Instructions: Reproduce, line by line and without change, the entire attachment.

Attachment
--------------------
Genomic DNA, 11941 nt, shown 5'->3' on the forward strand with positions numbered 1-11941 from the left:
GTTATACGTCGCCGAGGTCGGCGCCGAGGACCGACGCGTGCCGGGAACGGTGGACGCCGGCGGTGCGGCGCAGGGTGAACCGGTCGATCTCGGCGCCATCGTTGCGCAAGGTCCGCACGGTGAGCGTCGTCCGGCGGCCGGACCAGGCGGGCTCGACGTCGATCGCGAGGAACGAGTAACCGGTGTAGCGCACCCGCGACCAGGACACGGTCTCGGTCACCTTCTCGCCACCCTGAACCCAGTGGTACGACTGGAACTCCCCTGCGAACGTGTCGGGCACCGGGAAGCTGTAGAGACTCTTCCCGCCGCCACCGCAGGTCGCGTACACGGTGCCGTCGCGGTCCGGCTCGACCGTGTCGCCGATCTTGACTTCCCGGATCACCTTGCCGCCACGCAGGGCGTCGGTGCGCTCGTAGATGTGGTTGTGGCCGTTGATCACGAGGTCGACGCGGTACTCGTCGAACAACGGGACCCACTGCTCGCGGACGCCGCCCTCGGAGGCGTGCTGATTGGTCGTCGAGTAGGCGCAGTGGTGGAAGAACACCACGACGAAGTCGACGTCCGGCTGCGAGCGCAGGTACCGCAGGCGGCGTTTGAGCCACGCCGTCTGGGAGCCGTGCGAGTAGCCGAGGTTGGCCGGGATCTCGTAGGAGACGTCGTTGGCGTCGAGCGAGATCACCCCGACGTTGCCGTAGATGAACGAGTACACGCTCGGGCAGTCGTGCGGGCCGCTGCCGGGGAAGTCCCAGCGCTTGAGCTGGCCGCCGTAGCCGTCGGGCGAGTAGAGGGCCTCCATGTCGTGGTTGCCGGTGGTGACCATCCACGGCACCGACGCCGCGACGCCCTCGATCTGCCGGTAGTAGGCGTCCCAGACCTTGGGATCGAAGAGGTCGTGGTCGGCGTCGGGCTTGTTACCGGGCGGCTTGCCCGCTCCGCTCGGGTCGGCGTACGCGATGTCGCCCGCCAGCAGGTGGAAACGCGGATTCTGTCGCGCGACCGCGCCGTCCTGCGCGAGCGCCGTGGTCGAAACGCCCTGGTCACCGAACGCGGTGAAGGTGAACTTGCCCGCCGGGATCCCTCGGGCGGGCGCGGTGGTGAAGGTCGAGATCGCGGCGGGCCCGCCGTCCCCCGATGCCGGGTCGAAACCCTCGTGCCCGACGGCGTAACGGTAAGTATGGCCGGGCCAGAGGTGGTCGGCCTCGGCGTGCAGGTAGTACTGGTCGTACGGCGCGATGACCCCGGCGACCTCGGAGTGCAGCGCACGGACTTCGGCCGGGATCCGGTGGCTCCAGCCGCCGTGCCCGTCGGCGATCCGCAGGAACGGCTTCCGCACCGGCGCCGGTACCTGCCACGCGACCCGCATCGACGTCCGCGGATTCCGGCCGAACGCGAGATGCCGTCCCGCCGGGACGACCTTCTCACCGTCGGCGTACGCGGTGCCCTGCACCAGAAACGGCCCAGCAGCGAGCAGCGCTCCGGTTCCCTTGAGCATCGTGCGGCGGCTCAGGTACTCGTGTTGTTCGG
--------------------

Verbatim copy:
Genomic DNA, 11941 nt, shown 5'->3' on the forward strand with positions numbered 1-11941 from the left:
GTTATACGTCGCCGAGGTCGGCGCCGAGGACCGACGCGTGCCGGGAACGGTGGACGCCGGCGGTGCGGCGCAGGGTGAACCGGTCGATCTCGGCGCCATCGTTGCGCAAGGTCCGCACGGTGAGCGTCGTCCGGCGGCCGGACCAGGCGGGCTCGACGTCGATCGCGAGGAACGAGTAACCGGTGTAGCGCACCCGCGACCAGGACACGGTCTCGGTCACCTTCTCGCCACCCTGAACCCAGTGGTACGACTGGAACTCCCCTGCGAACGTGTCGGGCACCGGGAAGCTGTAGAGACTCTTCCCGCCGCCACCGCAGGTCGCGTACACGGTGCCGTCGCGGTCCGGCTCGACCGTGTCGCCGATCTTGACTTCCCGGATCACCTTGCCGCCACGCAGGGCGTCGGTGCGCTCGTAGATGTGGTTGTGGCCGTTGATCACGAGGTCGACGCGGTACTCGTCGAACAACGGGACCCACTGCTCGCGGACGCCGCCCTCGGAGGCGTGCTGATTGGTCGTCGAGTAGGCGCAGTGGTGGAAGAACACCACGACGAAGTCGACGTCCGGCTGCGAGCGCAGGTACCGCAGGCGGCGTTTGAGCCACGCCGTCTGGGAGCCGTGCGAGTAGCCGAGGTTGGCCGGGATCTCGTAGGAGACGTCGTTGGCGTCGAGCGAGATCACCCCGACGTTGCCGTAGATGAACGAGTACACGCTCGGGCAGTCGTGCGGGCCGCTGCCGGGGAAGTCCCAGCGCTTGAGCTGGCCGCCGTAGCCGTCGGGCGAGTAGAGGGCCTCCATGTCGTGGTTGCCGGTGGTGACCATCCACGGCACCGACGCCGCGACGCCCTCGATCTGCCGGTAGTAGGCGTCCCAGACCTTGGGATCGAAGAGGTCGTGGTCGGCGTCGGGCTTGTTACCGGGCGGCTTGCCCGCTCCGCTCGGGTCGGCGTACGCGATGTCGCCCGCCAGCAGGTGGAAACGCGGATTCTGTCGCGCGACCGCGCCGTCCTGCGCGAGCGCCGTGGTCGAAACGCCCTGGTCACCGAACGCGGTGAAGGTGAACTTGCCCGCCGGGATCCCTCGGGCGGGCGCGGTGGTGAAGGTCGAGATCGCGGCGGGCCCGCCGTCCCCCGATGCCGGGTCGAAACCCTCGTGCCCGACGGCGTAACGGTAAGTATGGCCGGGCCAGAGGTGGTCGGCCTCGGCGTGCAGGTAGTACTGGTCGTACGGCGCGATGACCCCGGCGACCTCGGAGTGCAGCGCACGGACTTCGGCCGGGATCCGGTGGCTCCAGCCGCCGTGCCCGTCGGCGATCCGCAGGAACGGCTTCCGCACCGGCGCCGGTACCTGCCACGCGACCCGCATCGACGTCCGCGGATTCCGGCCGAACGCGAGATGCCGTCCCGCCGGGACGACCTTCTCACCGTCGGCGTACGCGGTGCCCTGCACCAGAAACGGCCCAGCAGCGAGCAGCGCTCCGGTTCCCTTGAGCATCGTGCGGCGGCTCAGGTACTCGTGTTGTTCGG